Marzieh Shahdaei, who is the managing director of National Petrochemical Company, further said that the move is part of Iran's policy to increase oil exports specifically to Europe, reported Press TV.
She also suggested this could be in response to recent declines in purchases by Iran's Asian clients. However, she underlined, the decline in purchases have not had any adverse impacts on the country's oil exports.
"The fact that certain Asian clients have reduced their purchases from Iran never means that Iran's capability to export has been undermined," Shahdaei said.
"Once our negotiations succeed, the share of European clients in Iran's export will grow."
Recently reports said that some Asian clients of Iran's oil had reduced their purchases. They included India and South Korea.
Figures released by Reuters showed that imports of Iranian oil last month had seen a decline of 27 percent compared to the figure for the same period last year.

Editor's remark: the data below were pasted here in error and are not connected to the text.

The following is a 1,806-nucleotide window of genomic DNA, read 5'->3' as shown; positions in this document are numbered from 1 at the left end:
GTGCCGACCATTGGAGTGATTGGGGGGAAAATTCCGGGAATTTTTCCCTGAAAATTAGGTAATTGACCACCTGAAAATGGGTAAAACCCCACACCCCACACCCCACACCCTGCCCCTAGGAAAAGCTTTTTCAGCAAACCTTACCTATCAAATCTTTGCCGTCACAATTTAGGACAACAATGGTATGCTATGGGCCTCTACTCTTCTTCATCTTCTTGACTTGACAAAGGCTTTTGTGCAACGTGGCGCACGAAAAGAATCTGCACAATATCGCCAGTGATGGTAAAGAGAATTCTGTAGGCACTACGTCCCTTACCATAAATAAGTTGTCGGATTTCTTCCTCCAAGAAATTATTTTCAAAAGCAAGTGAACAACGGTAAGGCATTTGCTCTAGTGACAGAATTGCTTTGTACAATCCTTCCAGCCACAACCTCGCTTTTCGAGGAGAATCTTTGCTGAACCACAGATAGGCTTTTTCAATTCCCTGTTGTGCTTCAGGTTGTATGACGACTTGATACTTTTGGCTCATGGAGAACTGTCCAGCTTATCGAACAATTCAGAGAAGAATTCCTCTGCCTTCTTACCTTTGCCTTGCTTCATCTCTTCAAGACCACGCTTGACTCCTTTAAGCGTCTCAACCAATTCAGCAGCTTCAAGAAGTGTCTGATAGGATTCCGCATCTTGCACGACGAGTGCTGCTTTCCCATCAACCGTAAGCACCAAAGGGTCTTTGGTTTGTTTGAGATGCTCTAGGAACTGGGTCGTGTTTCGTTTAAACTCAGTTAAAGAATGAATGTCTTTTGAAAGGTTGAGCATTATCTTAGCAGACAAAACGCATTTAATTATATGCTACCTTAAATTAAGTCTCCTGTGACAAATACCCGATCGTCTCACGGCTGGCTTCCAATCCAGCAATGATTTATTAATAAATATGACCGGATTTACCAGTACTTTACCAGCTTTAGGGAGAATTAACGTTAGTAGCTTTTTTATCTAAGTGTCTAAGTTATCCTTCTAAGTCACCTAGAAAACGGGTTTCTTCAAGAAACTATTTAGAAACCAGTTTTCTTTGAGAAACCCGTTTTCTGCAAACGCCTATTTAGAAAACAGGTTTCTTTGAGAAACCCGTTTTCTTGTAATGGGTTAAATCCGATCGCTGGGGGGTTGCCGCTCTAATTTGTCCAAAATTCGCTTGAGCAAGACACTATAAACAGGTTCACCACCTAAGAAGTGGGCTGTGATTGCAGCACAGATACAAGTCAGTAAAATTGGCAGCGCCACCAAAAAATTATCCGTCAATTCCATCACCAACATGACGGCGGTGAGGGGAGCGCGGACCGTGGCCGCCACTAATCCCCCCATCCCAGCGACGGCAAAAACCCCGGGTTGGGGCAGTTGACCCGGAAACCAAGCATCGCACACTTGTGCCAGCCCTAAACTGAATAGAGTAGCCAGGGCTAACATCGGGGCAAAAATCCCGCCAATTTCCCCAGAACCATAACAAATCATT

Other reports emerged last week that showed South Korea's imports from Iran had declined by around 10 percent in October compared to the figure for the previous month.
For several years before 2012 when Iran faced a series of draconian US-led sanctions, the country exported around 2.5 million barrels per day (mbd), with more than half going to Asia, mainly China, South Korea, India and Japan. The sanctions reduced exports to below 1 mbd. After they were lifted in January 2016, Iran's oil exports picked up gradually and today stand at around pre-sanctions levels.
Iran's biggest oil importer in Asia is China followed by India and South Korea and eventually Japan.